A Utopia for Bibliophiles--Reading in Old Houses
Houses grow old, books wear out, and only readers’ souls stay young and fresh. When interesting books meet storied old houses, the result is often a duet of essence and experience. Then, the physical world and the world of books are worth in-depth exploration.
VVG Chapter – A Secret Space in the Big City
VVG Chapter (好樣文房) is a secret alcove in the crowded city. With doors closed, fences and trees blocking prying eyes, this reading room in a renovated Japanese-style dorm is hidden away from the busy neighborhood around MRT Zhongxiao Xinsheng Station.
The verdant VVG Chapter is actually a library, and anyone over 15 years old can make a reservation to get in. From the 1920s to the 1940s, this building was a residence for government officials during the Japanese era. It is an elegant and classic wooden structure with an interior that mixes both Japanese and western styles. Decorated with assorted memorabilia from Japan, France and Taiwan, it’s the perfect blend of styles. According to the manager, Yang Shu-yu (楊淑瑜), VVG Chapter stocks over 4,000 titles, mainly design, art, architecture, and cook books. There’s also a space for thematic displays fostering a “Conversation Between Taiwanese and Japanese Artists.” New exhibits are presented on a bimonthly basis, and each time one opens, one Taiwanese and one Japanese artist will be invited to have a stimulating conversation.
With the aroma of cypress in the air, VVG Chapter is warm, bright and tranquil. You can read books, look at exhibits, have tea and snacks, or just sit quietly and watch the changing light and shadows. Enjoy one of life’s sweet moments at VVG Chapter!
Bookstore 1920s – Return to the Good Old Days
At the most crowded corner on Dihua Street (迪化街), the delightful little Bookstore 1920s (1920s 書店) sits quietly awaiting browsers. This iconic building in the Dadaocheng neighborhood was once the very first western pharmacy in Taiwan: Watson’s. That building was destroyed by fire in 1998, but the original owner’s descendants have rebuilt it and shown the world its beauty again. In the store, you can still see two dark old medicine cabinets – now displaying books yet somehow still whispering of the legacy and history of days past.
Bookstore 1920s considers itself as the “originator of time-space conversion,” stocking books of and about the 1920s exclusively. The store’s collection preserves the most cherished essence of the Twenties: the many cultures and intellectual movements that coexisted and sparked each other. Bookstore 1920s hopes that their selection of books will help readers break the boundaries of time and space, shine some light on those glorious days, and bring some of that spirit back to today’s world.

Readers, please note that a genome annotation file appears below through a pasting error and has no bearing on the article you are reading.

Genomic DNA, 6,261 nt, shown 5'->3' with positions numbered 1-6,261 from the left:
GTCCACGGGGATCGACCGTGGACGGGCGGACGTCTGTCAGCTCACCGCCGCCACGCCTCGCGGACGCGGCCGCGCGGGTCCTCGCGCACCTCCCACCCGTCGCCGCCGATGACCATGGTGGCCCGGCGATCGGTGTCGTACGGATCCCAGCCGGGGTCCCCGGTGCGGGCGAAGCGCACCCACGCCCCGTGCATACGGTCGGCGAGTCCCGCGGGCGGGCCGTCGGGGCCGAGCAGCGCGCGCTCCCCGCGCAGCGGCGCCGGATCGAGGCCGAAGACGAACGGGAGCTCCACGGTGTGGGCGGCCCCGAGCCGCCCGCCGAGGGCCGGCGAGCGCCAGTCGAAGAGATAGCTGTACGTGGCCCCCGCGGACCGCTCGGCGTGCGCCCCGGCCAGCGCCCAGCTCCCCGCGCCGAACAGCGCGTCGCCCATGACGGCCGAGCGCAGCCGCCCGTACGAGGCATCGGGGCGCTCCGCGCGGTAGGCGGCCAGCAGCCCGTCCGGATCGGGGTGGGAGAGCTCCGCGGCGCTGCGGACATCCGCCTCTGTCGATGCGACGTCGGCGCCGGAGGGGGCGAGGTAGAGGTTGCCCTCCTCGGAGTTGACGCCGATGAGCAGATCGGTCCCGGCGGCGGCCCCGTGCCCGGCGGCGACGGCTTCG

Bookstore 1920s attracts different kinds of customers. Japanese tourists search for maps and photography books. We talked with a Japanese woman, married to a Taiwanese, who came looking for reference material for her thesis. Others, like visitors from Hong Kong and Mainland China are more interested in history books with a different perspective; while Taiwanese customers tend to prefer titles dealing with local culture and history. Sometimes, you might bump into a neighborhood elder talking about the “good old days” – don’t pass up a chance to chat as they represent genuine living history! The customers of the bookstore reflect Dadaocheng’s past and present.
Walkingbook – A Hundred Ways of Reading
If Bookstore 1920s is like an open door then Walkingbook(行冊), tucked quietly 200 meters away on Yanping North Road (延平北路) is a sanctuary where people can linger and browse. Many people think of Walkingbook as just a restaurant, but what they don’t realize is that the bookstore on the third floor is the real spiritual heart of the place. The name, Walkingbook, comes from a Chinese idiom: “The world is a book, and those who do not travel read only one page.” This building used to be part of Daan Hospital, founded by Chiang Wei- Shui (蔣渭水), the father of the Taiwan New Culture Movement. It also served as the main office of Taiwan MinPao (台灣民報), the only organ of free speech in the Japanese era, and thus it witnessed much of the important political and cultural progress of modern Taiwanese history.
Visitors need to pay to enter Walkingbook – NT$300 for eight hours or NT$200 for four hours. The stock here is comprised of three main categories: books on Taiwan independence, graphic design magazines, and literary and art books. The volumes on Taiwanese independence top all the others, showing how much Walkingbook cares about the values of self-determination and freedom.
The interior design at Walkingbook is as marvelous as the selection of books. Open the door and you enter a world of amazing designs in honor of Chiang Wei-Shui on the first and second floors. Going up to the third floor, you will discover a serene and refined space, which practically compels you to find your most comfortable position (standing, sitting, leaning or lying down) to explore the “100 ways of reading.” Let your mind and body center and clear – then you will enter the magic kingdom of the book you are about to read. This is an experience you won’t find elsewhere!
Article ｜ Mu Hua